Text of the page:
There are many ways to approach surveys, from simply asking, “Did you reach your goal today?” and offering an open-ended field, to a multiple-choice of Yes/No/Partially (or Not Quite!).   

Usabilla Goal Completion Rate (GCR) survey with open-ended field 

Customer feedback that includes expressions like “I couldn’t find” or “I can’t figure out” tell you there’s work to be done on creating a more intuitive digital UX. 

For more on intuitive design, check out the video below. 

Element 2: effective task completion 

If your website’s design is intuitive, then it’ll also be effective, right? Not necessarily. Though these two elements often go hand in hand, effectiveness comes with its own ingredients and challenges. 

An effective digital UX reduces the effort for the user or customer to achieve their goal. To get to this ideal state, you must understand the user’s goal and the actual journey.

Here are three steps you should follow:

  1. Define the customer’s goal
  2. Lean on online traffic data for answers
  3. Measure the customer’s success 

Defining a customer’s goal at a select touchpoint should be at the beginning stages of any customer journey mapping program. Two customers that travel through your website could either have the same goal in mind or two completely different ones. However, each customer will believe that their goal is the obvious one. Which journey should you design for? The short is, of course, both. However, you should prioritize these goals and start with the most prominent ones. From there, continue to measure and improve the user experience.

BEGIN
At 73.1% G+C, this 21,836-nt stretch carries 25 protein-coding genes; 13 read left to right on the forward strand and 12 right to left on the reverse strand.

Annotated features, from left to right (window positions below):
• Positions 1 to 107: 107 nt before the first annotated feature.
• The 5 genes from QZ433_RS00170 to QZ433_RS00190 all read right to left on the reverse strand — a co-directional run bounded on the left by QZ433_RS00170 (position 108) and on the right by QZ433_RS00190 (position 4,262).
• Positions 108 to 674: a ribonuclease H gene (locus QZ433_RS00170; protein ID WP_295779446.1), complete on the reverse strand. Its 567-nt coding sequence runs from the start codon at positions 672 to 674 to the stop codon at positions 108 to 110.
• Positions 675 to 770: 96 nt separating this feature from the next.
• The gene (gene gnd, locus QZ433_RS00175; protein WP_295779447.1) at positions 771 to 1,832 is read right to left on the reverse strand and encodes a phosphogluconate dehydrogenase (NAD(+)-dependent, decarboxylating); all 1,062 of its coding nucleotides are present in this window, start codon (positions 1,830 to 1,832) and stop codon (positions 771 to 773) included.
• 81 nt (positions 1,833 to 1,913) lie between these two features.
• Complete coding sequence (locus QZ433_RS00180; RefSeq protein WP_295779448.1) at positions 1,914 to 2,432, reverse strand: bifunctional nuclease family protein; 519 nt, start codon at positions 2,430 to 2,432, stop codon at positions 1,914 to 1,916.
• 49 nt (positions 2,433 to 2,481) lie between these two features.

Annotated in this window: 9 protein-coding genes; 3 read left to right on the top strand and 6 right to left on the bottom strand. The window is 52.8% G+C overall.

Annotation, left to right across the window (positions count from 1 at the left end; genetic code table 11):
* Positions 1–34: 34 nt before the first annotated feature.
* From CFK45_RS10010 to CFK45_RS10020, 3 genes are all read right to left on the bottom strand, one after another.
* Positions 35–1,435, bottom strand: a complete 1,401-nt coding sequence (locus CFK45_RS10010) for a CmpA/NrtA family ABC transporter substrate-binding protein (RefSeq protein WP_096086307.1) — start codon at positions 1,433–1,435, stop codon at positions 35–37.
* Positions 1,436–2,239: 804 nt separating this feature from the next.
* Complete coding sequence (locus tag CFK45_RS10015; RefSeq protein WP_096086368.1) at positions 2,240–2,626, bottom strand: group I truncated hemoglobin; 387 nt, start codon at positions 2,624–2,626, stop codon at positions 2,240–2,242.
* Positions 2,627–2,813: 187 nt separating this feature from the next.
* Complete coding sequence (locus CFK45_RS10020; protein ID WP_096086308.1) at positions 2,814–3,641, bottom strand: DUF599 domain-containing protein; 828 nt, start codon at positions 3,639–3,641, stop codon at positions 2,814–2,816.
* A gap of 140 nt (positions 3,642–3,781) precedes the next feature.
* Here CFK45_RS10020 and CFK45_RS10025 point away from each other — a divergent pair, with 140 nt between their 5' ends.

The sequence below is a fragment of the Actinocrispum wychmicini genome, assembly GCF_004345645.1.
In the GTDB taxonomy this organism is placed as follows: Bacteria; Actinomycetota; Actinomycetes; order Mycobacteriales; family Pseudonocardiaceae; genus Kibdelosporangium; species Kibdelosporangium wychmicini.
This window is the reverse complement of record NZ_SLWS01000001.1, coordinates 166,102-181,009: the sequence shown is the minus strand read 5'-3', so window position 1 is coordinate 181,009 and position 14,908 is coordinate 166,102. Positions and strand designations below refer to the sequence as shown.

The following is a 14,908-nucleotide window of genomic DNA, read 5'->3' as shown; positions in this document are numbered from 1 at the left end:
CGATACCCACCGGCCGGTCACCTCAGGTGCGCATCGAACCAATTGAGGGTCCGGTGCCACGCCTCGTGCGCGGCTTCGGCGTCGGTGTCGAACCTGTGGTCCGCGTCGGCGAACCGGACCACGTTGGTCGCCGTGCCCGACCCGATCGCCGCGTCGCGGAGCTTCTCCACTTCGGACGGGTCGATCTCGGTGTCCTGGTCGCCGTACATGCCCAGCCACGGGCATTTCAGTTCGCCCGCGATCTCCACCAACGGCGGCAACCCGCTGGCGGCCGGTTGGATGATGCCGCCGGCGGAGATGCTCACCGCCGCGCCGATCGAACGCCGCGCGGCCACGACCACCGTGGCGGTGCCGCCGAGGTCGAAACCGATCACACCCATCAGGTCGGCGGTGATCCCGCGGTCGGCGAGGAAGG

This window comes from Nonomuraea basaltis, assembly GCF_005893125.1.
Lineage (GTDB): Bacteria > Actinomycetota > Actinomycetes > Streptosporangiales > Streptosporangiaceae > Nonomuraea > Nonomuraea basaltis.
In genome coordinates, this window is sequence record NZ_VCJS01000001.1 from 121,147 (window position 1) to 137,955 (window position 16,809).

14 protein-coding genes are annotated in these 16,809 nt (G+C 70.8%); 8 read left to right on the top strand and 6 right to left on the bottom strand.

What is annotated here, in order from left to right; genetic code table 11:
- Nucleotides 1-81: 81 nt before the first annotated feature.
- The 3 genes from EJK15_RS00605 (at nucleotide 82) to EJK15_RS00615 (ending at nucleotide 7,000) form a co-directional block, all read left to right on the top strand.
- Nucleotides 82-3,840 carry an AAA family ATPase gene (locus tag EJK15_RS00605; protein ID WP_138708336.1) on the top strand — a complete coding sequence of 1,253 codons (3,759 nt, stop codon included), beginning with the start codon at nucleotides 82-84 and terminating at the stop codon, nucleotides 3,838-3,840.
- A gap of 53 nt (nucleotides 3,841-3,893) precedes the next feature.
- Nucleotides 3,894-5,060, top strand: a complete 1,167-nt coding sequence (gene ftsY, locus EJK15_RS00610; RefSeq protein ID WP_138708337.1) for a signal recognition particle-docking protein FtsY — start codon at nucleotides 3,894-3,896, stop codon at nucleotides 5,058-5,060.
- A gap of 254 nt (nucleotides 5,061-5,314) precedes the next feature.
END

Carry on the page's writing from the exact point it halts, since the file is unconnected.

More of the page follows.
In addition to leveraging structured data to collect user feedback from your digital touchpoints, you should pull insight from unstructured data like search analytics and social media. What are the queries that are leading users and customers to your site or app? What are people saying about your brand on social? User group discussions are also good resources for understanding what customers are trying to accomplish. Brands who track this data can often see patterns to help even further. 

Lastly, you need to understand how customers define success in achieving their goals. A survey focused on Goal Completion Rate (GCR) could help a frustrated customer describe what is bothering them with your digital platforms. Be sure to allow the customer the option to say they “partially” completed the goal, along with an open-ended field to share the details.  

Usabilla Goal Completion Rate (GCR) survey 

Another way to measure whether you’ve succeeded in providing an effortless UX is via the Customer Effort Score, or CES. This metric is used to determine if customers feel they are putting in too much effort to achieve their goal. 

Usabilla Customer Effort Score (CES) slide-out survey 

The Goal Completion Rate and the Customer Effort Score can tell a story of where your customers are achieving what they need, but at the cost of their effort and frustration. Understanding and reviewing both metrics paint a more comprehensive picture of the digital UX and how customers are being served.